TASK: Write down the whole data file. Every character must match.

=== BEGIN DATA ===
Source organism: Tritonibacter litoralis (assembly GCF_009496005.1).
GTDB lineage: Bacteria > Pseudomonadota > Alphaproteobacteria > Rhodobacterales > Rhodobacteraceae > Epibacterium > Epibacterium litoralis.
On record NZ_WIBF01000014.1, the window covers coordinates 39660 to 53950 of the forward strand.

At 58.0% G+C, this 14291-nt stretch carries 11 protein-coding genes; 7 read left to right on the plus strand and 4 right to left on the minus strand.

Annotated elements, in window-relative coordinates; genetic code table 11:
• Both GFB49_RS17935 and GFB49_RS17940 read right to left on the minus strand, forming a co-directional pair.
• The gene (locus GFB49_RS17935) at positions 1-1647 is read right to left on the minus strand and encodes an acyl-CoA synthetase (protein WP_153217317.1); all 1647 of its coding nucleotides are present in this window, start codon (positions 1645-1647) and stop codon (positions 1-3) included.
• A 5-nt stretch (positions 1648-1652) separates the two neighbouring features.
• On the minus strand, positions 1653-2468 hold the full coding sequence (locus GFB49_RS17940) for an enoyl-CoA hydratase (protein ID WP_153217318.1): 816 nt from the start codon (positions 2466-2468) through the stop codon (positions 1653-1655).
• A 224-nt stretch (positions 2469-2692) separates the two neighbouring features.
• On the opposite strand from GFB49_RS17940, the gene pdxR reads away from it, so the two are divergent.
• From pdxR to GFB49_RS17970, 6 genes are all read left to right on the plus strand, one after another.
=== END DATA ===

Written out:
Source organism: Tritonibacter litoralis (assembly GCF_009496005.1).
GTDB lineage: Bacteria > Pseudomonadota > Alphaproteobacteria > Rhodobacterales > Rhodobacteraceae > Epibacterium > Epibacterium litoralis.
On record NZ_WIBF01000014.1, the window covers coordinates 39660 to 53950 of the forward strand.

At 58.0% G+C, this 14291-nt stretch carries 11 protein-coding genes; 7 read left to right on the plus strand and 4 right to left on the minus strand.

Annotated elements, in window-relative coordinates; genetic code table 11:
• Both GFB49_RS17935 and GFB49_RS17940 read right to left on the minus strand, forming a co-directional pair.
• The gene (locus GFB49_RS17935) at positions 1-1647 is read right to left on the minus strand and encodes an acyl-CoA synthetase (protein WP_153217317.1); all 1647 of its coding nucleotides are present in this window, start codon (positions 1645-1647) and stop codon (positions 1-3) included.
• A 5-nt stretch (positions 1648-1652) separates the two neighbouring features.
• On the minus strand, positions 1653-2468 hold the full coding sequence (locus GFB49_RS17940) for an enoyl-CoA hydratase (protein ID WP_153217318.1): 816 nt from the start codon (positions 2466-2468) through the stop codon (positions 1653-1655).
• A 224-nt stretch (positions 2469-2692) separates the two neighbouring features.
• On the opposite strand from GFB49_RS17940, the gene pdxR reads away from it, so the two are divergent.
• From pdxR to GFB49_RS17970, 6 genes are all read left to right on the plus strand, one after another.